Why would someone who usually teleworks have to come into work because someone in their carpool had to commute, I guess not as part of the carpool but alone? So the other carpoolers had to drive separately and the teleworker had to drive in instead of working from home?

Sorry, I’m a big proponenet of all alternative work options. And telework is just one of them and not the silver bullet that many people will propose. It’s part of an overall, integrated approach. Employers provided with multiple options that fit more of their employees needs and options will be more likely to embrace these programs. That, I think is the best approach. Focusing on just vanpooling, (lower adoption rate and overall ridership than carpooling), only mass transit that only gets a percentage of people close enough to their workplace to be an option in most markets, or yes, just telecommuting that many people can’t do because of unsuitable job-tasks, work collaboration needs, personal aptitudes or remote worksite are going to be much less effective.

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Jack Nilles

In my experience many TDM agencies nationwide have strongly resisted advocating telecommuting as something peripheral or tangential to their goals. So I find it surprising to see a recommendation the TDM agencies cease doing something that few of them ever did in the first place. One might similarly make the recommendation that TDM agencies should cease to exist since they are expensive to run and their history shows that they are largely ineffective; billions of dollars spent with little to show for it.
If TDM agencies are to hew to their stated mission, namely to encourage reducing single occupant commuter travel, they should promote all viable alternatives, not just the ones they are most comfortable with. That includes sticking to the facts about impacts of the alternatives and avoiding baseless statements such as telecommuting doesn’t really affect overall car usage.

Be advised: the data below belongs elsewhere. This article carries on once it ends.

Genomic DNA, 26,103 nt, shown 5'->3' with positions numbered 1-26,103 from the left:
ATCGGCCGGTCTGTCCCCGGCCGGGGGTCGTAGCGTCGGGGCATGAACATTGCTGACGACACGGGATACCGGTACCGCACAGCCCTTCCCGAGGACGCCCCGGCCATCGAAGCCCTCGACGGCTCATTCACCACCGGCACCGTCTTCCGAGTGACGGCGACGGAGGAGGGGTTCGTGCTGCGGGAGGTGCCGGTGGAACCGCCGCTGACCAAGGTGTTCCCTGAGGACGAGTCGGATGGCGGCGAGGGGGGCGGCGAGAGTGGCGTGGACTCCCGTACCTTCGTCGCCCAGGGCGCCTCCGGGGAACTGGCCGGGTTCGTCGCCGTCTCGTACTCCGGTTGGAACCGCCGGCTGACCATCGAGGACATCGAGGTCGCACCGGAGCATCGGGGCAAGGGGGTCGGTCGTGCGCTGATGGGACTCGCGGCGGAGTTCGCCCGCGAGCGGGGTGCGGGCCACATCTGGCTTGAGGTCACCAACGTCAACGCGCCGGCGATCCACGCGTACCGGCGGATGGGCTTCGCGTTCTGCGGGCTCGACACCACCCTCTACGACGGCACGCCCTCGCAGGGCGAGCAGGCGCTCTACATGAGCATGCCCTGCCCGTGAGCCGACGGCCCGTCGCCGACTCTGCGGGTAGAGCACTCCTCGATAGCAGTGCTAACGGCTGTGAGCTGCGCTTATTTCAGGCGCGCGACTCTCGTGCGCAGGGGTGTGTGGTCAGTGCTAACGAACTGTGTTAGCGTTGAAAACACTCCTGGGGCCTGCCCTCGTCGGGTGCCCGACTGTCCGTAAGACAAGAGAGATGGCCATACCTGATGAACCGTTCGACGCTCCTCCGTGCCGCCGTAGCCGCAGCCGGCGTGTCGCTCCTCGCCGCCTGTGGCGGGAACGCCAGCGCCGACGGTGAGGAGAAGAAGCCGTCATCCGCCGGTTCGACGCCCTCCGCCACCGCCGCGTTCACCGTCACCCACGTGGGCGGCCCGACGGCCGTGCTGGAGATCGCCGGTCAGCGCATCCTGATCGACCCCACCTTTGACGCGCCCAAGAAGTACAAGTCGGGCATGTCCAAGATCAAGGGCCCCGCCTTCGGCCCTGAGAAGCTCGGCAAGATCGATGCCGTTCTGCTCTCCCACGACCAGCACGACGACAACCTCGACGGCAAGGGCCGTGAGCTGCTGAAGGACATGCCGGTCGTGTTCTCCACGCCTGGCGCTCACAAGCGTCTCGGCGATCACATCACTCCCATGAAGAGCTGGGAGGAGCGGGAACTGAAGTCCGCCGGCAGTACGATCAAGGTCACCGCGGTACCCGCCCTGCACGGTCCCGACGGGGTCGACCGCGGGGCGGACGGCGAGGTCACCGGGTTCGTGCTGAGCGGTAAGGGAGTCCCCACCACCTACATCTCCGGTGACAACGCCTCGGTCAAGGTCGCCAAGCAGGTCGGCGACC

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Paul Mackie

It’s an interesting conversation, Jack.

About a decade ago, the state of Virginia encouraged TDM agencies to do detailed telework training and outreach with companies. But every bit of evidence we see now is that telework is finally doing very well on its own. This is great, and here in Arlington, telework is still noted as one of the options for employers to consider. But we, like all TDM agencies, have huge demands relative to our resources, so focusing on transit and other options is a better prioritization of effort for the impact we know our services can achieve.

On your point about the effectiveness of TDM agencies, third-party research shows that the TDM work that Arlington does, and for which we are nationally recognized as a leader, has been very successful, even though we spend relatively little money compared with the dollars required to build roadways. TDM outreach work throughout the county helps shift more than 40,000 car trips each work day from solo-driven cars to some other forms of transportation. That’s roughly the equivalent of the number of vehicles on six lanes of I-66 and I-95 during the three-hour morning rush hour. Thus TDM cost-effectively supports the investment the county has made in its land-use plan and transportation infrastructure, resulting in better use of Arlington’s transportation system.

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Robert DeDomenico

CargoFish Physical Internet, of Pittsgrove, NJ, was the only concept specifically recognized as having merit at the recent US FHWA Novel Transportation Workshop. During the last panel discussion, the well known technologist, clean tech entreprenuer, and government advisor G. Nagesh Rao of the US SBA said, “I was speaking with Robert DeDomenico, and he has a very innovative and valuable concept.” Numerous other individuals invited as keynote speakers and/or panel members, such as well known travel behavior analyst and consultant Nancy McGuckin, also provided highly positive private feedback. The FHWA’s private draft report on the workshop is due sometime in January, with a final public report to follow.

The FHWA’s Exploratory Advanced Research division is tasked with helping to promote transportation innovations for the public good.